Skill level: beginner
Program used: PS7
Notes: This tutorial is part five of a series that I am going to do that covers the more common tools in Photoshop 7. This series is intended for those who are learning PS7 for the very first time. I can't say right now how many tutorials there will be when the series is complete but they will be posted 1-3 days apart. Be warned, this is image AND text heavy.
We last left off with the various text tools so let's jump right in with the Pen tool!
The pen tool lets you create straight lines and smooth flowing curves with greater precision than is possible with the freeform pen tool. For most users, the pen tool provides the best control and greatest accuracy for drawing.
So basically the goal of the pen tool is to make it a bit easier to draw than to do it freehand. This is likely most helpful for those of us who are no good with the mouse drawing to begin with. ;)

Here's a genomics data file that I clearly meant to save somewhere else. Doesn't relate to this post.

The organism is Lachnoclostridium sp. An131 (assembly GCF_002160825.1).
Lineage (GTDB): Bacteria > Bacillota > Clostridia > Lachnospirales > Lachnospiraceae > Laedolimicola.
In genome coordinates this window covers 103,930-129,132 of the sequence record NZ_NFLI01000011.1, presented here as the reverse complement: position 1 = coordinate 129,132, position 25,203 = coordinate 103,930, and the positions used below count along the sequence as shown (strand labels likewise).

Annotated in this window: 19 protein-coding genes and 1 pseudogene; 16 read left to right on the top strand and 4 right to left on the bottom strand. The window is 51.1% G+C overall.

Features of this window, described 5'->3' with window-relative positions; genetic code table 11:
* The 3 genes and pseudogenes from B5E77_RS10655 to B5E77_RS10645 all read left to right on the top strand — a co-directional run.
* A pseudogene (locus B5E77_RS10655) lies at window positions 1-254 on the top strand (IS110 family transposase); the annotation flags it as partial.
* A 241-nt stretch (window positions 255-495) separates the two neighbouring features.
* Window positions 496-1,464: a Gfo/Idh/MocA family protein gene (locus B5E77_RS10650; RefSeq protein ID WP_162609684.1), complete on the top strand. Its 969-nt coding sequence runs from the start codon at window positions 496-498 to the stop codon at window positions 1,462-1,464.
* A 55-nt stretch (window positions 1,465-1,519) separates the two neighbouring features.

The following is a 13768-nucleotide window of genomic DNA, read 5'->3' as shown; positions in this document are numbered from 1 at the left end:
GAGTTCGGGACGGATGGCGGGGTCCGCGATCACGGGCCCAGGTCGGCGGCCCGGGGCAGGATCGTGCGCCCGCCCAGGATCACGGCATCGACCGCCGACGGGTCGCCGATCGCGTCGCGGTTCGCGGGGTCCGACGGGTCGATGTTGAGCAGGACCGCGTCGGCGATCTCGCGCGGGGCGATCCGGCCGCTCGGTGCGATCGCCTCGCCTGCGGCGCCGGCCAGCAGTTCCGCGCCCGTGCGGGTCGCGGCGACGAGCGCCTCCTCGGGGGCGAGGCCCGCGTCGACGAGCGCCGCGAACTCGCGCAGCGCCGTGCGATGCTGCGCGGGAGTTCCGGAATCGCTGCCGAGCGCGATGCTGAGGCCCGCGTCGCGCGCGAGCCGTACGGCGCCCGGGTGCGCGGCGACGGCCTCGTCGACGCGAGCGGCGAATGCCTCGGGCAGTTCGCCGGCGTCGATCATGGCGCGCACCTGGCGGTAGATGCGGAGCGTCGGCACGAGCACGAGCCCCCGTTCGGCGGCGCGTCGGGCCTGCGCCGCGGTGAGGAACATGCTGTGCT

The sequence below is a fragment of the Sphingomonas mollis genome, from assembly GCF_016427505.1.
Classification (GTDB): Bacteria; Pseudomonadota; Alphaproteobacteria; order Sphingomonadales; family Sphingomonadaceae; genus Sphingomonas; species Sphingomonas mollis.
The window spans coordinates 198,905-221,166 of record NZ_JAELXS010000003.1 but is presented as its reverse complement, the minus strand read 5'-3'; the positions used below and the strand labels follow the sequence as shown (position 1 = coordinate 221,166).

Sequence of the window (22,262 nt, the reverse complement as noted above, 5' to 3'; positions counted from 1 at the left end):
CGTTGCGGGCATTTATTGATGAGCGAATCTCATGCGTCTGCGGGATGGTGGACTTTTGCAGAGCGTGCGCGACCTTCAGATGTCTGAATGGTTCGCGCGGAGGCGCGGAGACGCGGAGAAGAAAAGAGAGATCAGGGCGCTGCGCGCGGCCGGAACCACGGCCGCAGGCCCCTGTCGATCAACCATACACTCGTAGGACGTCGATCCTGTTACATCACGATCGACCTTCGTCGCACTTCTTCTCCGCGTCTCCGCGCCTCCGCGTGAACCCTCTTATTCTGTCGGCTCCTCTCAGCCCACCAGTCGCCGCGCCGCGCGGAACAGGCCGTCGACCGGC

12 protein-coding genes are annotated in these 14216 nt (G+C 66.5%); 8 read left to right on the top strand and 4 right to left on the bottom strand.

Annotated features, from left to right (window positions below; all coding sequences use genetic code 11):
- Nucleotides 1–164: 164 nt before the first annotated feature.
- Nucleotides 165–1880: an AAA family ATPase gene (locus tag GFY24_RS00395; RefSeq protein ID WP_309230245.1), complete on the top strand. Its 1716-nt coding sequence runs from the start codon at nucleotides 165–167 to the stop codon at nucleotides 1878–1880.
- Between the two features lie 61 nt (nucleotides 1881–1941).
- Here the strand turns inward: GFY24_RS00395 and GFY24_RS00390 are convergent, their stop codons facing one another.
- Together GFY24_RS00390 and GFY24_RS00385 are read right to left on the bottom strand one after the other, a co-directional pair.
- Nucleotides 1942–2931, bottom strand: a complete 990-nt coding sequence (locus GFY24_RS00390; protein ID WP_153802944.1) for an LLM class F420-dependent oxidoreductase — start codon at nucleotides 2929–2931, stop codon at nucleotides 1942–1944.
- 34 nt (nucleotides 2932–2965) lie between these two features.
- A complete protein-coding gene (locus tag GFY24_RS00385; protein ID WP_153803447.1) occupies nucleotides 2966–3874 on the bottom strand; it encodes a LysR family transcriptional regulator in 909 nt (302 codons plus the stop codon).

There are two main ways to create shapes using the pen tool. If you want to create a shape with curves, click once on the canvas and drag to create your starting path. Click again on one of the anchors (the small squares) and drag to create the curved portion.
To create straight lines or straight edge shapes, click once on the canvas to create your first anchor and then click elsewhere on the canvas to place another anchor point. If you want the angle of the lines to be a multiple of 45o then hold down shift when you click again. You can create as many anchor points as you wish.
You may notice that some of the squares are hollow and there are some that are solid. The squares that are solid (colour-wise) are the ones that are selected. I want to point out the other options available with the pen tool.
The freeform pen tool lets you draw freehand. It's like you would draw with a paper and pencil. The difference between using the pen tool and the pencil tool or the brush tool is that anchor points are added and you can move or modify those anchor points as you see fit once the path is complete.